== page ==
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He defines the former as [TEXT NOT REPRODUCIBLE IN ASCII] or the preservation of phantasiai; he defines the latter as [TEXT NOT REPRODUCIBLE IN ASCII]; or the application of phantasia.
The distinction between these two trinities is crucial to Augustine's understanding of the terms phantasia and phantasma.
More problematic is its interpretative framework, which opposes images of nature to images of fantasy, science to art, mimesis to phantasia.
Images, Appearances, and Phantasia in Aristotle, KRISANNA M.
The companions find a cave containing a marvelous machine that is a working model of the universe (canto 12); Leonardus is killed by two bears on order of the sorceress Muselina (16); a dragon turns into a beautiful woman holding a book (20); tricks are played with stones of invisibility, and Cingar's nose grows to an incredible length (21); the companions float through the air to the house of Phantasia, which is held up by crickets (25).
EVAN ROBERT KEELING, "Aristotle on Perception, Phantasia, and Skepticism.
a pain or disturbance due to imagining some destructive or painful evil in the future" (15) with the philosophical characterization of the relation between phantasia and desire: "To the thinking soul images serve as if they were the contents of perception; and when it asserts or denies them to be good or bad, it avoids or pursues them.
With images and appearances there arises imagination, and it is this that permits Lorenz to construct a conceptual bridge to Aristotle, by way of phantasia.
Norman Kretzmann describes them as "cognitive likenesses of particular external things reinstated in physical configurations of the organ of phantasia [that is, the brain]" (The Metaphysics of Creation, 355; see 350-64).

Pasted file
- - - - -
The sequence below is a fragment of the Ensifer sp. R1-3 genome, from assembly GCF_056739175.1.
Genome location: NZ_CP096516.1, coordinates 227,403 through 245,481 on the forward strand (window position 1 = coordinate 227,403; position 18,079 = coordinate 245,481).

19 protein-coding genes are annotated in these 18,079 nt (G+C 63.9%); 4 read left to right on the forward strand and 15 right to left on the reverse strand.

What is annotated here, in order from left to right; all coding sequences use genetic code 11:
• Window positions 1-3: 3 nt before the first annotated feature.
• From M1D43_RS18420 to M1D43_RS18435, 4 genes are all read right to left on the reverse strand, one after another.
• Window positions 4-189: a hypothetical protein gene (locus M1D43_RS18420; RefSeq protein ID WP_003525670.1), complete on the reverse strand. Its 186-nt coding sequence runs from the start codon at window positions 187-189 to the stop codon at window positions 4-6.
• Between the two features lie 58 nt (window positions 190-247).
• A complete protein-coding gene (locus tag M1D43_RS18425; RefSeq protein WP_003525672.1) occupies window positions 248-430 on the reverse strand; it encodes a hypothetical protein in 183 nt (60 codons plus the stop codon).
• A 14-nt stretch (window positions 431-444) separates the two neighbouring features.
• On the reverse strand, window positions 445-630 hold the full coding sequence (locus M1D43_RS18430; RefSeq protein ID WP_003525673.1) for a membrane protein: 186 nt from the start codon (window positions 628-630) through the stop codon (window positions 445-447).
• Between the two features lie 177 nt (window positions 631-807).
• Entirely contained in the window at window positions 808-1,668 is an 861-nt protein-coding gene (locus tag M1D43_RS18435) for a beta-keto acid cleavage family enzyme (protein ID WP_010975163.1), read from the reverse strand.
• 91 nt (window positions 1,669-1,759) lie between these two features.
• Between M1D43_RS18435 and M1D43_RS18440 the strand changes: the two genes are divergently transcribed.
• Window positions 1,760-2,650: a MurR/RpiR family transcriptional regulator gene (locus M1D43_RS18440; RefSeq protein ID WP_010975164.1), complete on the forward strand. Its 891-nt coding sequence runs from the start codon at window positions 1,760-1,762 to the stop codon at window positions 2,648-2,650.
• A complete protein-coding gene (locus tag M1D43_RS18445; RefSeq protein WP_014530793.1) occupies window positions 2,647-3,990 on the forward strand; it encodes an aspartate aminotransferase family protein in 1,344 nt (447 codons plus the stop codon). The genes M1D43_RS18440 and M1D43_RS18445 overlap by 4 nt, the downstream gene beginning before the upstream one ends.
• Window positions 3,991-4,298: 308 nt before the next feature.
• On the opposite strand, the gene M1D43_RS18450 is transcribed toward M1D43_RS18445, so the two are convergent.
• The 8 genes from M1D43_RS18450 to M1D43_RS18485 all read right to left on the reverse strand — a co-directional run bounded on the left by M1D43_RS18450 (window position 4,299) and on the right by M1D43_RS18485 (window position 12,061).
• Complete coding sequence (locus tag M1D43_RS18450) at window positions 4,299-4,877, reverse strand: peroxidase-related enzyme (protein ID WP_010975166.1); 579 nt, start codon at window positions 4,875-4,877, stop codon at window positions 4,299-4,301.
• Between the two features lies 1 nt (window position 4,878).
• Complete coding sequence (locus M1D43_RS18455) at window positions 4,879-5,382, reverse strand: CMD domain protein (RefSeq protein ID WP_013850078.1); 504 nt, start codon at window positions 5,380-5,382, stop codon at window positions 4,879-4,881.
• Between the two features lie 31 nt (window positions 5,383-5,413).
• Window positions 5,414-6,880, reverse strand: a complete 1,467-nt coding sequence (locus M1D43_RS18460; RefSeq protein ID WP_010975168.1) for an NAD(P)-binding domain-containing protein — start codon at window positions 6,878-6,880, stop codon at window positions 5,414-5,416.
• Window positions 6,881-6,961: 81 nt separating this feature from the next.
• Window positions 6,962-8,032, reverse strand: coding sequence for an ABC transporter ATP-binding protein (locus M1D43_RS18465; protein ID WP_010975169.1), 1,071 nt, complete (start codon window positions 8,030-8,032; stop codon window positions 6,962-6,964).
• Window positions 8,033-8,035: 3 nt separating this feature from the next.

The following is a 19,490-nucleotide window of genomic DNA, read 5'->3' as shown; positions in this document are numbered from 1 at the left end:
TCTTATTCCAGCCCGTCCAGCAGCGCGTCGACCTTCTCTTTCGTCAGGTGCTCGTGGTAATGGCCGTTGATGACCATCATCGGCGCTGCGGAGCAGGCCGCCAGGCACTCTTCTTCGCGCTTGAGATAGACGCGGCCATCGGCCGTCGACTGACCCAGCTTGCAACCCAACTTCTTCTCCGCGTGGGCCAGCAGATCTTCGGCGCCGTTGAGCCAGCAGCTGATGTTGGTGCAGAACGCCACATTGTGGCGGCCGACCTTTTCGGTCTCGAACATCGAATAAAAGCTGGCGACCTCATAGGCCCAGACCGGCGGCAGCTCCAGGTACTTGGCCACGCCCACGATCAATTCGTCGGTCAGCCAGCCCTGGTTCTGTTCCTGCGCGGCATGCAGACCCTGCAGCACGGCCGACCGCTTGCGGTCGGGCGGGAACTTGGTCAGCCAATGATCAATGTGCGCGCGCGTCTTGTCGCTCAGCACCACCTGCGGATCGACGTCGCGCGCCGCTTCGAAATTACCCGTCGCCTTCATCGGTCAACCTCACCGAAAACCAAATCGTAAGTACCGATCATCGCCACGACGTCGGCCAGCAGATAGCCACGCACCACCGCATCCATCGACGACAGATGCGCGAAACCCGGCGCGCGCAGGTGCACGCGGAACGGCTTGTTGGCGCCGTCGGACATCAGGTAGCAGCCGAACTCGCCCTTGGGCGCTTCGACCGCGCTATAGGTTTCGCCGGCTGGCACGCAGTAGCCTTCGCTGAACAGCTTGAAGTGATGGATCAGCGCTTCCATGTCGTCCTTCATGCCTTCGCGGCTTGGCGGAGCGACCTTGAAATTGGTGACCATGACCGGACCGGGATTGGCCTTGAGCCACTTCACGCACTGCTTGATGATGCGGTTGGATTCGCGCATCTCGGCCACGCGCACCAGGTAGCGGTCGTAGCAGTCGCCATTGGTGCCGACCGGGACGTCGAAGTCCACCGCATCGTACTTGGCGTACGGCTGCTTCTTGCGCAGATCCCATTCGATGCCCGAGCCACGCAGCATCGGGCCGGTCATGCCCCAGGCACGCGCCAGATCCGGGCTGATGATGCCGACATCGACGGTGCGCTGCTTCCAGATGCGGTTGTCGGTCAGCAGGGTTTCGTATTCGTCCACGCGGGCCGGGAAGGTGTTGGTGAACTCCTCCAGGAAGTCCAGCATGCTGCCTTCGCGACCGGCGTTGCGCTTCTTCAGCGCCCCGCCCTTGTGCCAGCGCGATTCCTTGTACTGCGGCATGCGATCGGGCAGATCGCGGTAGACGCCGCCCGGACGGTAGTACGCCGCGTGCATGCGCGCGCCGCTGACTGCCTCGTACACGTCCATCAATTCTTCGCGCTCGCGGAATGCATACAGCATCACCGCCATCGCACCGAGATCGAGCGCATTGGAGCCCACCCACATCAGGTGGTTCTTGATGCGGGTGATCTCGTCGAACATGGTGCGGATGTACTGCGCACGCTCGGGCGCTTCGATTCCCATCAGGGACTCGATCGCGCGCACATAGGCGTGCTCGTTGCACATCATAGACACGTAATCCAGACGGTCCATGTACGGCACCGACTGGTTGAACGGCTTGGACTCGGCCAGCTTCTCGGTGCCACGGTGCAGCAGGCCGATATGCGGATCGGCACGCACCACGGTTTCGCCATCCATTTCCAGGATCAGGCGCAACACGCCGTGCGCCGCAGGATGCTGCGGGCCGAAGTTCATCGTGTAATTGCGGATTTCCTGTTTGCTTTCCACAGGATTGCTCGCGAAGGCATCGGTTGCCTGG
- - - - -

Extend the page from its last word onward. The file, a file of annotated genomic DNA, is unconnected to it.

Chapter 7: In De Anima and Parva Naturalia, meaning requires phantasia (imagination), the ability to use sensory contents to represent objects, but phantasia alone is insufficient to explain reference.
Part 1, "Ancient Theories," contains six essays: Victor Caston writes on Augustine and the Greeks on intentionality, Richard Sorabji on sensory processes and intentionality in Aristotle (his essay is a reply to Myles Burneat in an ongoing debate about the physiology of perception), Christof Rapp discusses intentionality and phantasia in Aristotle, Hermann Weidemann asks whether Aristotle was a representationalist, Richard Sorabji (again) shows why the Neoplatonists did not have intentional objects of intellection, and Dominic O'Meara surveys intentional objects in later Neoplatonism.
Despite the overall excellence and accuracy of the translation, several key terms--including dogma (and related expressions), pathos, and phantasia (which I shall not discuss)--are rendered in ways which, perhaps not surprisingly, fit best with the philosophical interpretation favored by Annas and Barnes but which also occlude alternative interpretations.